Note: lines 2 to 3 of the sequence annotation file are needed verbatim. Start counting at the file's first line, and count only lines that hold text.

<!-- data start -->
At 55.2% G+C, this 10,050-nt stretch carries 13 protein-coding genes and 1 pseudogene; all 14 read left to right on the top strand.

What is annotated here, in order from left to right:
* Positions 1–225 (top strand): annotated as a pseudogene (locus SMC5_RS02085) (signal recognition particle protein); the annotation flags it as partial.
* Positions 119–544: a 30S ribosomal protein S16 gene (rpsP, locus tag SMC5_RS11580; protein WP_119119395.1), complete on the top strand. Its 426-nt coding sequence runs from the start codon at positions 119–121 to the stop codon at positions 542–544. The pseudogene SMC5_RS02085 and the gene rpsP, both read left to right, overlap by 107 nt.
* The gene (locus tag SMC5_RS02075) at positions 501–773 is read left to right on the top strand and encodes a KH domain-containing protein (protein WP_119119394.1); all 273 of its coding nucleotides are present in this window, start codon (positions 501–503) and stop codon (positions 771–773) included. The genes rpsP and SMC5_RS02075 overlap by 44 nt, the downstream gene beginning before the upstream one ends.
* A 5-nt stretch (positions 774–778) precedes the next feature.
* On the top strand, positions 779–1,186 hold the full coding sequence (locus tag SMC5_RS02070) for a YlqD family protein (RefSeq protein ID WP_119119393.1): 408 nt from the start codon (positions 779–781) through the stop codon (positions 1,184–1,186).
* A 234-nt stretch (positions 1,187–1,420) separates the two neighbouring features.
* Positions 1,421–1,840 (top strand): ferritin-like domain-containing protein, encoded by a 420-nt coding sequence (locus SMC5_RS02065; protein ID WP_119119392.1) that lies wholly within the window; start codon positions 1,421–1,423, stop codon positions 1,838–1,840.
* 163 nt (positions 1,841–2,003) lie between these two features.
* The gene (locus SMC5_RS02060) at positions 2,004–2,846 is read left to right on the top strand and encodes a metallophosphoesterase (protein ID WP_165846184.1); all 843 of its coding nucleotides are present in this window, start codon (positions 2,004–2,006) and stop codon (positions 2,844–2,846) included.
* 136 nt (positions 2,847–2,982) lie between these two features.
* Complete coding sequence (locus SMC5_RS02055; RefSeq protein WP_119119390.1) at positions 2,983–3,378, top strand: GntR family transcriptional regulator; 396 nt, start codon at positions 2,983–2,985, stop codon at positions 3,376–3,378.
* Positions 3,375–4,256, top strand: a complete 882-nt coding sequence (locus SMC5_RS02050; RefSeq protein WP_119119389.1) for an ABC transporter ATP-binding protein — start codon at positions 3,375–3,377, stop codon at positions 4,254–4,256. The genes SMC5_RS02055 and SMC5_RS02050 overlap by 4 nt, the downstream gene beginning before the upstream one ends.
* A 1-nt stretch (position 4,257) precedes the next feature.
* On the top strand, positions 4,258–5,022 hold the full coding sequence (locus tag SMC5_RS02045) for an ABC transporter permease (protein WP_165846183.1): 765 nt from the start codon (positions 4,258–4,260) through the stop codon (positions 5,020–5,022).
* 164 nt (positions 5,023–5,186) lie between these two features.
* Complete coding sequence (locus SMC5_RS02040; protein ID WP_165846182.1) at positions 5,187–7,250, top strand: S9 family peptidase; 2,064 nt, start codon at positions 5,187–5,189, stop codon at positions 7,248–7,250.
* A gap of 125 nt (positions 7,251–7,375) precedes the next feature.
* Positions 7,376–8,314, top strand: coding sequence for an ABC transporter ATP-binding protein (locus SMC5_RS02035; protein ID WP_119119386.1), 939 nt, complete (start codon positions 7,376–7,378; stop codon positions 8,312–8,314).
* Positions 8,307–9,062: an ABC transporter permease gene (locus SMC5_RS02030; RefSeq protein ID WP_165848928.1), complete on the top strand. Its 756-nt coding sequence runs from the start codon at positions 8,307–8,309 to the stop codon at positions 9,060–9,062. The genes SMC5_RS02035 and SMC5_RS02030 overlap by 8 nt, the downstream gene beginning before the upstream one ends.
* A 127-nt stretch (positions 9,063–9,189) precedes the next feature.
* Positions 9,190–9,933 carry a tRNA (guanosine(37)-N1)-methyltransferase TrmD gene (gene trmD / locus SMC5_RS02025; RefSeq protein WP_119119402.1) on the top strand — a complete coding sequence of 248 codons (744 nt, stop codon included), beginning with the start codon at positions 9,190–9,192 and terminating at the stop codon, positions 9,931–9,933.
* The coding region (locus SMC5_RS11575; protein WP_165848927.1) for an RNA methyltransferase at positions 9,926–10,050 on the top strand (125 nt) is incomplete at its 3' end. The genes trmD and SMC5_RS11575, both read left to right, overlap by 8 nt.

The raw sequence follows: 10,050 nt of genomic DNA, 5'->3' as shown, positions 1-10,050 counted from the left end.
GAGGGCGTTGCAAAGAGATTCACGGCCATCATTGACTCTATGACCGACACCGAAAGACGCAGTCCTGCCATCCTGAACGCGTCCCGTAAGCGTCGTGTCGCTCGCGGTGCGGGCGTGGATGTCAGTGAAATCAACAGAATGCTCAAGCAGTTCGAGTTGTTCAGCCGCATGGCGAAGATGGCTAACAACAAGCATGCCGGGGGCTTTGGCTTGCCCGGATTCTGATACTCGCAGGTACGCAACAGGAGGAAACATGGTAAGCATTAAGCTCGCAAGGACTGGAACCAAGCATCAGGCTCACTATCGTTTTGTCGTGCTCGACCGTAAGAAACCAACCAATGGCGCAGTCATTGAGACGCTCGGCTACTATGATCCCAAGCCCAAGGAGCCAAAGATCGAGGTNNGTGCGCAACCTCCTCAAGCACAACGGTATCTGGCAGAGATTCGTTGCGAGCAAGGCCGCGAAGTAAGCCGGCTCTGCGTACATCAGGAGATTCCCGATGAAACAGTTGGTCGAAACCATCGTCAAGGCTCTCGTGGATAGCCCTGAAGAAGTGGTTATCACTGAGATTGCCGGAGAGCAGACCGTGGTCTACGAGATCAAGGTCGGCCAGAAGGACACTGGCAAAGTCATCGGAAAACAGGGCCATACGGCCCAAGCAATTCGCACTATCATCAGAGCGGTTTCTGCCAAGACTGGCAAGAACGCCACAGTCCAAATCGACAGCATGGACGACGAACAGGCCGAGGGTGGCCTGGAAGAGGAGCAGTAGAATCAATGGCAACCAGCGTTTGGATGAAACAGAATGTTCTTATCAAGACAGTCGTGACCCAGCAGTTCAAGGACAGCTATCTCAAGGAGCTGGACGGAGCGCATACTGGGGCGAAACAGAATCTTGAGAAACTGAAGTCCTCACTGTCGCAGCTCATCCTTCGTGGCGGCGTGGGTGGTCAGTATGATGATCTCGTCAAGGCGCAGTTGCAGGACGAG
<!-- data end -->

What is annotated here, in order from left to right:
* Positions 1–225 (top strand): annotated as a pseudogene (locus SMC5_RS02085) (signal recognition particle protein); the annotation flags it as partial.